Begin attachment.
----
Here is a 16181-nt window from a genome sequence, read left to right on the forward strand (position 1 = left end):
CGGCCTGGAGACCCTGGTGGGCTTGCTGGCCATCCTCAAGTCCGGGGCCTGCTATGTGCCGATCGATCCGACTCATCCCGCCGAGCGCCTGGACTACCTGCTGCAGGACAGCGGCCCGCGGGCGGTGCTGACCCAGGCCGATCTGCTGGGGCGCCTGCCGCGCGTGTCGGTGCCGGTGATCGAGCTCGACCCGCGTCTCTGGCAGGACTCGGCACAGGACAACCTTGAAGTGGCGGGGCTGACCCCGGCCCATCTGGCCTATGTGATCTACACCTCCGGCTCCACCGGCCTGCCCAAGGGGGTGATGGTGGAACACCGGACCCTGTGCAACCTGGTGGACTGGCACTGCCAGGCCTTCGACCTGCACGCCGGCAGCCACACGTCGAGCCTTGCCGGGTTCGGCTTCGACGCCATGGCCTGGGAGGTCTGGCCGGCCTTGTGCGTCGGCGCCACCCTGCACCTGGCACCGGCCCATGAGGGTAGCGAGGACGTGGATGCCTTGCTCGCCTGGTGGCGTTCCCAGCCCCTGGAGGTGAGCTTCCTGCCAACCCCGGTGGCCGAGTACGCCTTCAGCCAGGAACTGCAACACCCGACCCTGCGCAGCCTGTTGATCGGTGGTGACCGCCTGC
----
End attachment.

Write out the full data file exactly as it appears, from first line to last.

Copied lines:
Here is a 16181-nt window from a genome sequence, read left to right on the forward strand (position 1 = left end):
CGGCCTGGAGACCCTGGTGGGCTTGCTGGCCATCCTCAAGTCCGGGGCCTGCTATGTGCCGATCGATCCGACTCATCCCGCCGAGCGCCTGGACTACCTGCTGCAGGACAGCGGCCCGCGGGCGGTGCTGACCCAGGCCGATCTGCTGGGGCGCCTGCCGCGCGTGTCGGTGCCGGTGATCGAGCTCGACCCGCGTCTCTGGCAGGACTCGGCACAGGACAACCTTGAAGTGGCGGGGCTGACCCCGGCCCATCTGGCCTATGTGATCTACACCTCCGGCTCCACCGGCCTGCCCAAGGGGGTGATGGTGGAACACCGGACCCTGTGCAACCTGGTGGACTGGCACTGCCAGGCCTTCGACCTGCACGCCGGCAGCCACACGTCGAGCCTTGCCGGGTTCGGCTTCGACGCCATGGCCTGGGAGGTCTGGCCGGCCTTGTGCGTCGGCGCCACCCTGCACCTGGCACCGGCCCATGAGGGTAGCGAGGACGTGGATGCCTTGCTCGCCTGGTGGCGTTCCCAGCCCCTGGAGGTGAGCTTCCTGCCAACCCCGGTGGCCGAGTACGCCTTCAGCCAGGAACTGCAACACCCGACCCTGCGCAGCCTGTTGATCGGTGGTGACCGCCTGC